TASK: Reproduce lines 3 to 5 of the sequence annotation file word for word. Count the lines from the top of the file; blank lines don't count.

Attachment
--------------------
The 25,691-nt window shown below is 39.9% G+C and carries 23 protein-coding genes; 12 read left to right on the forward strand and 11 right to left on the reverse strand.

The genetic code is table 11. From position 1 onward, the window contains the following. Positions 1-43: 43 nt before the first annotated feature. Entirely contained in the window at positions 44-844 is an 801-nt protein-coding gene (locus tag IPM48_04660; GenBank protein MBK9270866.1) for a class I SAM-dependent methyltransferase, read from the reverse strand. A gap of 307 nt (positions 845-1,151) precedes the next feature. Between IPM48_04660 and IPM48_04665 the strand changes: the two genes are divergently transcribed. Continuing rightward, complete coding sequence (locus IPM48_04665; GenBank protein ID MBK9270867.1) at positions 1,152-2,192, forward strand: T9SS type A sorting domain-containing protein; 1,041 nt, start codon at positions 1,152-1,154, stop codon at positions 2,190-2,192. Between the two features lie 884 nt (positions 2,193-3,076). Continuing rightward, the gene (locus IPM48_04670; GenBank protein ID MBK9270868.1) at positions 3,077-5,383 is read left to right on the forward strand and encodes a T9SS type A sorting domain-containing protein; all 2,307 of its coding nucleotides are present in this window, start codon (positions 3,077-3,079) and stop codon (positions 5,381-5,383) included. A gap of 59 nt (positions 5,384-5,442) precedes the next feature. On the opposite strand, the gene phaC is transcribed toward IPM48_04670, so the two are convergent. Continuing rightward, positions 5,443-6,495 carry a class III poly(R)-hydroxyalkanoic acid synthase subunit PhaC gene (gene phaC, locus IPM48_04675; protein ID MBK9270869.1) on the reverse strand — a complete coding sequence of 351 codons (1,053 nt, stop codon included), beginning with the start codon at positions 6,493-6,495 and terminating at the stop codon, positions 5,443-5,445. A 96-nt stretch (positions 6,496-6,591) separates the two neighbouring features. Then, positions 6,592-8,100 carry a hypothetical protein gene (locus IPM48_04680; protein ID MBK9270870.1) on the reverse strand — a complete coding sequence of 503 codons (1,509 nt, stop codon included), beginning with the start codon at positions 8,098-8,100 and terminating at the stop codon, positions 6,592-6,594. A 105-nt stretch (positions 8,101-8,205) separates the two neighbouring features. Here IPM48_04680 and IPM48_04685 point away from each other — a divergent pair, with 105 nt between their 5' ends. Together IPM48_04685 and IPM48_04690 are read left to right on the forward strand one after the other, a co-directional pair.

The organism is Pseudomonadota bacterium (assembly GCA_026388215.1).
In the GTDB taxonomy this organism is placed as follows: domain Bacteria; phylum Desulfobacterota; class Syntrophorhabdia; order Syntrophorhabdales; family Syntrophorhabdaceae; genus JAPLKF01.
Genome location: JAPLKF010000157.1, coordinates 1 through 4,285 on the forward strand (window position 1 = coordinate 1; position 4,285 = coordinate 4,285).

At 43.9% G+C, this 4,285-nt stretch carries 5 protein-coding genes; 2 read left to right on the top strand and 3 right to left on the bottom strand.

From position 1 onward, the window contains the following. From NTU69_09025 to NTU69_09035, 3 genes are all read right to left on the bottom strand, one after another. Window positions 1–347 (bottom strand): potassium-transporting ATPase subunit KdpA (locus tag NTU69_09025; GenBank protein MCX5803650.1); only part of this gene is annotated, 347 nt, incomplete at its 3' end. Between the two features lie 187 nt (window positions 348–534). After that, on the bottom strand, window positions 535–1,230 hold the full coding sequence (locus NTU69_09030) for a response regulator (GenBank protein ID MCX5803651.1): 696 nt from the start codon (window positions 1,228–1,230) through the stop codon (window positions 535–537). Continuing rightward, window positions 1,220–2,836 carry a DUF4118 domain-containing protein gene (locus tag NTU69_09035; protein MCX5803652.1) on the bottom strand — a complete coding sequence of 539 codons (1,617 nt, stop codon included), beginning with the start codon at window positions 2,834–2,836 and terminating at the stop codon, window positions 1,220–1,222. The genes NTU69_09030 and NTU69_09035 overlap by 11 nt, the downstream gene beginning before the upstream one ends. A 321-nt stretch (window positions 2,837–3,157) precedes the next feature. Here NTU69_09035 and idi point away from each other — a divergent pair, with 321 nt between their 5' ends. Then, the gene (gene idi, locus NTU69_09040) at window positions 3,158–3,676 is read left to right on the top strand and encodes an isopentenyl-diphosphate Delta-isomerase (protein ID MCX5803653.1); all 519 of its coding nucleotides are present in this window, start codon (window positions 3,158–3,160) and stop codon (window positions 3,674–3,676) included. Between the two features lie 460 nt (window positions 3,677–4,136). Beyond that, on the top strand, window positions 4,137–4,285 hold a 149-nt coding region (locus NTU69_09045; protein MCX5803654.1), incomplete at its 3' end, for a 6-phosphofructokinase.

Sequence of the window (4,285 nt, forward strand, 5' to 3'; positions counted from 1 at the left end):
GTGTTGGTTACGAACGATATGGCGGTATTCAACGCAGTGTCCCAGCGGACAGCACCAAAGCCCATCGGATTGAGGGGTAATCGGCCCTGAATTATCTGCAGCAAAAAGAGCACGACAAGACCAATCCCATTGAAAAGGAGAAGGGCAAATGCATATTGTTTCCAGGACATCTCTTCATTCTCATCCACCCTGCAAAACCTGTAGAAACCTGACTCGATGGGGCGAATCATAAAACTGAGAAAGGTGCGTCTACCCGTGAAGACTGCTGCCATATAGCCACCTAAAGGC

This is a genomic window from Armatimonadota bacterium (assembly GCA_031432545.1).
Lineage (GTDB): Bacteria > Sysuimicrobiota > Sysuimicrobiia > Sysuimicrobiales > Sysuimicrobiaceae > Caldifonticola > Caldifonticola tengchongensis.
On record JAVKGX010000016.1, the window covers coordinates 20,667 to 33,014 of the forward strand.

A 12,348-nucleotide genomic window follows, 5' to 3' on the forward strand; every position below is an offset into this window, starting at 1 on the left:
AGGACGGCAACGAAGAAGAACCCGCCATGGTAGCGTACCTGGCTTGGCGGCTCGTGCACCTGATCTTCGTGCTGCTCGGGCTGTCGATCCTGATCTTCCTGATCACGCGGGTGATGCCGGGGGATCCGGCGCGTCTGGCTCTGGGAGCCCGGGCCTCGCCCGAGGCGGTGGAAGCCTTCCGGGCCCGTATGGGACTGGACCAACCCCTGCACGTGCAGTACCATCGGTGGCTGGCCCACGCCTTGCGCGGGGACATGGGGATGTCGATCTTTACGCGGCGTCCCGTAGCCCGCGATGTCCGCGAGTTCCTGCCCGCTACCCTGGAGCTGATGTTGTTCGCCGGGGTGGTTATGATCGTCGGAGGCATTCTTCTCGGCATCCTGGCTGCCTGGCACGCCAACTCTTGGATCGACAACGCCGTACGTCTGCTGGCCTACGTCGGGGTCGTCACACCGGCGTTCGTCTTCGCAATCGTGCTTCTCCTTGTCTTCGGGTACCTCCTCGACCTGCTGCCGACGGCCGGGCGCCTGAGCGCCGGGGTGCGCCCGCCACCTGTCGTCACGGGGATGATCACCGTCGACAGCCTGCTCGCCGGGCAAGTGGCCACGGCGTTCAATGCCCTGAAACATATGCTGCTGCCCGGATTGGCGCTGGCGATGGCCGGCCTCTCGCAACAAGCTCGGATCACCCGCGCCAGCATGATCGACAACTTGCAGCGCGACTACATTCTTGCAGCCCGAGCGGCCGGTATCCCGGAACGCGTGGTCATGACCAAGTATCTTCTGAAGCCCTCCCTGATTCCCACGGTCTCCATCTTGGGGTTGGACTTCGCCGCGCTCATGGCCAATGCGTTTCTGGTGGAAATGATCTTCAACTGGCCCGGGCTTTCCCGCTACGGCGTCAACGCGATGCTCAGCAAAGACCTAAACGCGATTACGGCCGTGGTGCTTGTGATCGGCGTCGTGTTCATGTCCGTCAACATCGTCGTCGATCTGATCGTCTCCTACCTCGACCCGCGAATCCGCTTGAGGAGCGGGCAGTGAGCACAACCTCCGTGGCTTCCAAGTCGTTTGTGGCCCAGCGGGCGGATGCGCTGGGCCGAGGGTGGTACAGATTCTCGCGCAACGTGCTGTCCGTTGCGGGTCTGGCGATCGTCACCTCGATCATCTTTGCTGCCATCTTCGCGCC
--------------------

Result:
The organism is Pseudomonadota bacterium (assembly GCA_026388215.1).
In the GTDB taxonomy this organism is placed as follows: domain Bacteria; phylum Desulfobacterota; class Syntrophorhabdia; order Syntrophorhabdales; family Syntrophorhabdaceae; genus JAPLKF01.
Genome location: JAPLKF010000157.1, coordinates 1 through 4,285 on the forward strand (window position 1 = coordinate 1; position 4,285 = coordinate 4,285).